Sometimes you Need to Listen
We’ve all worked with or managed that person. You know the one I’m talking about; we usually referred to them as the BMW: the person who is always bitching, moaning, whining. The sourpuss; always complaining about this or that, never anything positive to say about anyone or anything, and just generally an all-around black cloud. As a colleague, we can turn away from the person, ignore their bellyaching and mind our own business. But what if it’s one of your employees?
As a leader, you need to look beyond the complaints, beyond the negativity, and see if there is more to their protestations. I’ve been on more than a few project where the one person sitting in the back of the meeting muttering to themselves about how “this project is doomed” turns out to be the savior.
Everyone has their own perspective on things. We can all look at a situation and see different things based on our filters, our experiences, and the things that are most important to us. Everyone’s perspective is important to understanding the big picture. That’s why police interview as many people as they can at the scene of an accident or a crime. Buried in all the perspectives is the common threads that give them a clearer picture of what exactly happened. And often, after sorting through the common elements, they come across a piece of information that illuminates the whole scene, ties all the pieces together, and solves the case.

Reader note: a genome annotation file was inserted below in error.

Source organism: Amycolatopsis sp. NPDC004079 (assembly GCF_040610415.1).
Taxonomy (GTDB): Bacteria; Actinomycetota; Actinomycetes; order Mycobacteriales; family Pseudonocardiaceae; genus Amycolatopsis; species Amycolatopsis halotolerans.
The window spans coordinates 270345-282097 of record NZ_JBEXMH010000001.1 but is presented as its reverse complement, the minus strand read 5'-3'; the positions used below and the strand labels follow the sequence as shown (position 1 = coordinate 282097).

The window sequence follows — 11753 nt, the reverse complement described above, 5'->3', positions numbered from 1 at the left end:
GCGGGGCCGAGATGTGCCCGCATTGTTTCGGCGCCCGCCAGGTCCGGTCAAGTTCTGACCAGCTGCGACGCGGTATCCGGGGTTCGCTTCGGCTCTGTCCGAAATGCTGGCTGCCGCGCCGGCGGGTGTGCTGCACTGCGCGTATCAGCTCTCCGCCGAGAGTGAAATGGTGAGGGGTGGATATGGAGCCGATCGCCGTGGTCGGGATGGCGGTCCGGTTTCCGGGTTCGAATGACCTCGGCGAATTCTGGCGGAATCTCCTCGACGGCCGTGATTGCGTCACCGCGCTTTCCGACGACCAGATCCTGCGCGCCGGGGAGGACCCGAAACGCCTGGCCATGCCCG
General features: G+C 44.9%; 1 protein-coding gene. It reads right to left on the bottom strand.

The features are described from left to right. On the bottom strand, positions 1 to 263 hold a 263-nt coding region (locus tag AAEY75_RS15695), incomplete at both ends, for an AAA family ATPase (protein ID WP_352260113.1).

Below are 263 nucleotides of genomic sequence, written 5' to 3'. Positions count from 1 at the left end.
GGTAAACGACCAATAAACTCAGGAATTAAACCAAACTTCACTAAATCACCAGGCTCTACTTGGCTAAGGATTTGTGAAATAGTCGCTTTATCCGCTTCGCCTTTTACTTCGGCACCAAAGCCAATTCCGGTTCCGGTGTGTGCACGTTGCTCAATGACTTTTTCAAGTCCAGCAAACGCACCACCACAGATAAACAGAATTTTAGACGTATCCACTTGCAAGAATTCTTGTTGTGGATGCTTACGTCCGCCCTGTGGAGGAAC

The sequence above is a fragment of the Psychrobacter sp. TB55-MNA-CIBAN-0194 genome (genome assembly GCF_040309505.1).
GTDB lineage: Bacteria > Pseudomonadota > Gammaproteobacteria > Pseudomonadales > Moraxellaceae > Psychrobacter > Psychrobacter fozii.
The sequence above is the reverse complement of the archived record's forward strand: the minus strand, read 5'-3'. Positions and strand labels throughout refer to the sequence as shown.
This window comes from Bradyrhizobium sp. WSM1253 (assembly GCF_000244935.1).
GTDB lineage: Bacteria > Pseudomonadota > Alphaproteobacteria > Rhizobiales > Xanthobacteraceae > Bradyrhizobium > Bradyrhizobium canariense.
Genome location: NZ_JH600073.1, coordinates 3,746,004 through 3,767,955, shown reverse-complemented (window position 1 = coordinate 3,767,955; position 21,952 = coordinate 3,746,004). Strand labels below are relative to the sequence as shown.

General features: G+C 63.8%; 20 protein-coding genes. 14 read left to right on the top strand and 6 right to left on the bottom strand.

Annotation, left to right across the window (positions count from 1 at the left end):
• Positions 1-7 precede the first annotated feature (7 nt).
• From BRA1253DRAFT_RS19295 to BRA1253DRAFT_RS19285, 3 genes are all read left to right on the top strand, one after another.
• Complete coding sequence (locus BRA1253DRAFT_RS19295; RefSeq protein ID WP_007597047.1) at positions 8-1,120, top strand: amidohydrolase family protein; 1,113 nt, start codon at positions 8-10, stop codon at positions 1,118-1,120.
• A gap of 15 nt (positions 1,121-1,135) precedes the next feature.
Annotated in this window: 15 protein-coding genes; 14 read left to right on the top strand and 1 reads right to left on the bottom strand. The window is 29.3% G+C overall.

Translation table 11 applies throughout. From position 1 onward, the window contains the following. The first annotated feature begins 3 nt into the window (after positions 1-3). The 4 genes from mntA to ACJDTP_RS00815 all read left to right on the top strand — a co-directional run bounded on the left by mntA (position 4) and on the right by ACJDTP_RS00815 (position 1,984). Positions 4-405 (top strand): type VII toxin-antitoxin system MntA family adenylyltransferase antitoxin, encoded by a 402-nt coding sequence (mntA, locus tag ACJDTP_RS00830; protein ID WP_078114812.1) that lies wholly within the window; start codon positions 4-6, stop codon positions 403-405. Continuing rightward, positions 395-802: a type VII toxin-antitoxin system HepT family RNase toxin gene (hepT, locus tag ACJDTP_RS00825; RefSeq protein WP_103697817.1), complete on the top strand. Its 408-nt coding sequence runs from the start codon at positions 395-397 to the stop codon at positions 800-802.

I remember one project several years ago while I was consulting for a large manufacturing firm. We were mid-way through a business transformation project that included a new software implementation. Things seemed to be going well except for one senior employee who was constantly muttering his doomsday prophecies. For a while we just ignored him as he had a reputation for being curmudgeonly. As I listened to him I realized that there was a common theme to his commentary; we had missed a subtlety that had the potential to cause big problems for the company and their valued customers. When I asked him to explain he said “No one listens to me; why should I bother?” Apparently, from his perspective the company never paid attention to anything he said – probably because of the way he said it. I asked him “If they did listen, what would you be able to tell them?” That’s when he confided that there was an aspect of their business that was being overlooked by the project team and would end up costing the company in revenue and potentially in customers.
He was right. No one on the project team had caught that oversight. After implementing this solution many times at many locations around the country, they thought they knew everything and were not open to suggestions from outsiders. That arrogance could have cost the company millions.
As leaders, we are going to encounter our BMWs. We’re going to have to deal with a certain amount of negativity and complaining; after all, we’re dealing with human beings. Learning to listen without judging, paying attention to the message and not the messenger, will not only calm the naysayer (because they are actually being heard) but it can also give you insights and information that you need to manage your business.